Though when it came to saving the lives of others, a pissed-off, disembodied Elsie was a hell of a lot more dangerous than one with a physical form to keep her contained and distracted. Basically, Marla was a shit tactician. Unless she’d just lost the will to live, and figured unleashing a bodiless Elsie as she died was a nice final “fuck you” to the universe. Crapsey could get his head around that as a motivation, at least.

The air above Jarrow’s bled-out body was shimmering now, and beach sand began to swirl up and around and accrete into the shape of a female form. The whirlwind that was Elsie’s consciousness picked up a quantity of the blood-soaked sand and sculpted that into hair, and a pair of red lips, but still: she was just sand. The beach-golem walked toward Crapsey, and when she spoke, her voice was all rasp and dryness. “I’m hollowed, I’m scooped, I’m uncooped, I’m free as a bird, free as a murder, I’m shadows swallowing the moon, I’m a flock of swallows, I’m starlight, I’m starlings, I’m all out of spoons, I – I – I – I – ”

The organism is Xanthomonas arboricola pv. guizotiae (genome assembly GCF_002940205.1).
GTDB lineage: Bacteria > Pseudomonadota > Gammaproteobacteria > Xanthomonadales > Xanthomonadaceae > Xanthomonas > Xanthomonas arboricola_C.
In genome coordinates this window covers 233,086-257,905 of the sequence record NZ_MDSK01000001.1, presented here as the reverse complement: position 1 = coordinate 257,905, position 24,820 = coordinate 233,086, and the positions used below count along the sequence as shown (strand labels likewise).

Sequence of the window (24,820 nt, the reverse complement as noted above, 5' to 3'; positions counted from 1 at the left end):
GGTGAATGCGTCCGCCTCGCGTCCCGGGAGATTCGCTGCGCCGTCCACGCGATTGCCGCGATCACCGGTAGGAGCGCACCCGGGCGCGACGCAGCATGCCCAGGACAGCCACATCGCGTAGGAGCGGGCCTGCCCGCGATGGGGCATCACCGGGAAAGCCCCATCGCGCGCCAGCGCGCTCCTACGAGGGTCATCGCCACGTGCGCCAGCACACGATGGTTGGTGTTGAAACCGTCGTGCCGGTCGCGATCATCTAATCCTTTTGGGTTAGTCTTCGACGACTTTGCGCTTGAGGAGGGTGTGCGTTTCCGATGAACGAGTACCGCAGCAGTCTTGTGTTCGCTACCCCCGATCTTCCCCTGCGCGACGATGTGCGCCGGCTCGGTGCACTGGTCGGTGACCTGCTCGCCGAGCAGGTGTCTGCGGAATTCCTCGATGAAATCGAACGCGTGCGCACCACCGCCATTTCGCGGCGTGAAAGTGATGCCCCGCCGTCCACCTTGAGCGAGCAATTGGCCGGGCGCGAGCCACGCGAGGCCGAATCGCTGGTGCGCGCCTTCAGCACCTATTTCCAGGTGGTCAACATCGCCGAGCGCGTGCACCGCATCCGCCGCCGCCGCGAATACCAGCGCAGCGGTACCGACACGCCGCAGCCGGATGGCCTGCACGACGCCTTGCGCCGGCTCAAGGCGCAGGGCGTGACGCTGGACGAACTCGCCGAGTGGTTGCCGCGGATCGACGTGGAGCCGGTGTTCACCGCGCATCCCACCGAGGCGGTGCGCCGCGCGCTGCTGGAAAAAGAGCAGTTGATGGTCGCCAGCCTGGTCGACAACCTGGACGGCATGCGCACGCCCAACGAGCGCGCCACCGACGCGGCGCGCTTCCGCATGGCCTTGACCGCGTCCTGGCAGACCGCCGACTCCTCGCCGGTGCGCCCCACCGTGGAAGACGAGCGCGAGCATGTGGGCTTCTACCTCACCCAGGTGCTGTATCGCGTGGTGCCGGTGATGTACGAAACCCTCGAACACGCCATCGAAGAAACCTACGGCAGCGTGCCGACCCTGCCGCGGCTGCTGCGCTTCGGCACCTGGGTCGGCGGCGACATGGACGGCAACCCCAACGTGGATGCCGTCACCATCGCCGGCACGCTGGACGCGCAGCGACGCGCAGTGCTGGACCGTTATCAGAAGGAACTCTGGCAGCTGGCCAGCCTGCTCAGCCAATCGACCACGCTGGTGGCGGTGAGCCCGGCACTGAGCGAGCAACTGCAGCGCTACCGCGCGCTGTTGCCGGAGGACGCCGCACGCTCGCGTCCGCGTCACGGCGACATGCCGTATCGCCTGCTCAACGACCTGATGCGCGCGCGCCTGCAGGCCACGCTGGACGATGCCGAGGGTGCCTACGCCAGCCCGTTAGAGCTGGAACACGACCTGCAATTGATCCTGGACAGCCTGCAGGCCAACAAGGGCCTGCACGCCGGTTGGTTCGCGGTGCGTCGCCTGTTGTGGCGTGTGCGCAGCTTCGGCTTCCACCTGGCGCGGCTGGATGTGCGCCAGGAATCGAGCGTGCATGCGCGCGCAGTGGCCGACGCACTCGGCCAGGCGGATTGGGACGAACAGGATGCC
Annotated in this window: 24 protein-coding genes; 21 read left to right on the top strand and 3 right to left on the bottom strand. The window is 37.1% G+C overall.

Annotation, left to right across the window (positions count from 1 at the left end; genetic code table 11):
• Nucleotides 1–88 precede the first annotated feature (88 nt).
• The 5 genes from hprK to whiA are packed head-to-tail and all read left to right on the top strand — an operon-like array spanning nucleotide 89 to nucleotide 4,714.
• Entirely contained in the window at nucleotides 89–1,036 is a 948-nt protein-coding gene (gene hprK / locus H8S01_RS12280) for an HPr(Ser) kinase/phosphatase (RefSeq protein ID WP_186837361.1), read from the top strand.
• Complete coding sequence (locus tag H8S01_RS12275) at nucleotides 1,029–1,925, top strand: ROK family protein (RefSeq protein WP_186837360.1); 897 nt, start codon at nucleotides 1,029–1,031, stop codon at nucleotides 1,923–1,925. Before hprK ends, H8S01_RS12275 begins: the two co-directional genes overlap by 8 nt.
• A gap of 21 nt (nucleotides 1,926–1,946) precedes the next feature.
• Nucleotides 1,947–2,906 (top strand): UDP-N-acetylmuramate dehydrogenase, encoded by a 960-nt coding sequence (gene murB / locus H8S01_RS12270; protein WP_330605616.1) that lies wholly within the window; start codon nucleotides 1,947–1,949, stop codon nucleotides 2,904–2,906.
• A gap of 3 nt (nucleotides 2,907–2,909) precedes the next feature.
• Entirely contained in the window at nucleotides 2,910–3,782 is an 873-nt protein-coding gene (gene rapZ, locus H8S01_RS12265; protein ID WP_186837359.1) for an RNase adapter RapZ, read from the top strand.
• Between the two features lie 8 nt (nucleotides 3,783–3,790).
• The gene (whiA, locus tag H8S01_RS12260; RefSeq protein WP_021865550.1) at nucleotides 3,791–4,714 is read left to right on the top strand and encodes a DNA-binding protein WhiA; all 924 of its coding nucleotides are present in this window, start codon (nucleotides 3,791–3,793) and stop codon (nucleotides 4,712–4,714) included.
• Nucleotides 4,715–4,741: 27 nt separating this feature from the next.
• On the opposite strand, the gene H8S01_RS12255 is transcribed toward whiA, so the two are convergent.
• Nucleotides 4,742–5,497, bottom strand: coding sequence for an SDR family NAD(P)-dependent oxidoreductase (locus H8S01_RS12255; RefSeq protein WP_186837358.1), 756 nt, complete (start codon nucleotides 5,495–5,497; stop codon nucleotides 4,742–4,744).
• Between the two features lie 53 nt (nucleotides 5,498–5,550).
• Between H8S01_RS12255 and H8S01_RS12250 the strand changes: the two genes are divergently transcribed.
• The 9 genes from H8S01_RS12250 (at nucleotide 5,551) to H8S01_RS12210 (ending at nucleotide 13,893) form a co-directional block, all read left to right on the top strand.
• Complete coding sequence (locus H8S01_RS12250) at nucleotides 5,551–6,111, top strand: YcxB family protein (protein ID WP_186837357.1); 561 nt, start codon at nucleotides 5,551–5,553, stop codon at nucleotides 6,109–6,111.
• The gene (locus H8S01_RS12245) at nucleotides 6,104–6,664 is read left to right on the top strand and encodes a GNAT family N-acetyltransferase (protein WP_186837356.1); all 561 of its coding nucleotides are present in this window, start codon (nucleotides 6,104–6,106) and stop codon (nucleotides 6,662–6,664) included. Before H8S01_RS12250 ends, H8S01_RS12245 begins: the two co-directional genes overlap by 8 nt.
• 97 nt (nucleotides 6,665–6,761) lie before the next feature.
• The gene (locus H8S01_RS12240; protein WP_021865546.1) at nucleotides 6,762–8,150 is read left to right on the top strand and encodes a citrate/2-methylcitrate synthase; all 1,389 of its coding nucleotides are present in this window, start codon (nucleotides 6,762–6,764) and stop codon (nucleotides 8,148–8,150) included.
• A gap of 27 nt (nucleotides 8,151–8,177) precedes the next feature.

Crapsey backed away. Being close to Elsie right now was probably like pitching a tent next to Chernobyl. He had enough problems without bone cancer. The sand figure kept walking, leaving bloody footprints. “You, Crapsey, yes, you’ll do… your body, yes, why not, as good as any, oh, the music I could make singing through your throat, the great workings I could work through the workings of your wonderful jaw…”

Crapsey swallowed. To have his own body stolen was a fitting enough fate, but really, as punishments went, it was a litle too on the nose. “Elsie, you’re not thinking straight, it’s because you don’t have a brain anymore to think with. You’d burn through this body in minutes, and then we’d both be shit out of luck, and I wouldn’t be around to help you anymore – ”

“But you can taste things, get down and lick the salt from the sea, roll around in the warm sand, blood is pumping in you, I will take you, I will stretch time like bubblegum, I can live a lifetime before your bones turn to spun glass and black goo, shh, open wide, give us a kiss, kiss me again, kiss me like you did before.” Her red mouth opened, and a tongue made from a fragment of kelp poked out.

Crapsey wanted to run, but it would be like running from the moon crashing into the Earth, wouldn’t it? Maybe it would be better to stand his ground, pretend to be brave, take his last breaths as a man unpossessed by an insane chaos witch, look at the ocean –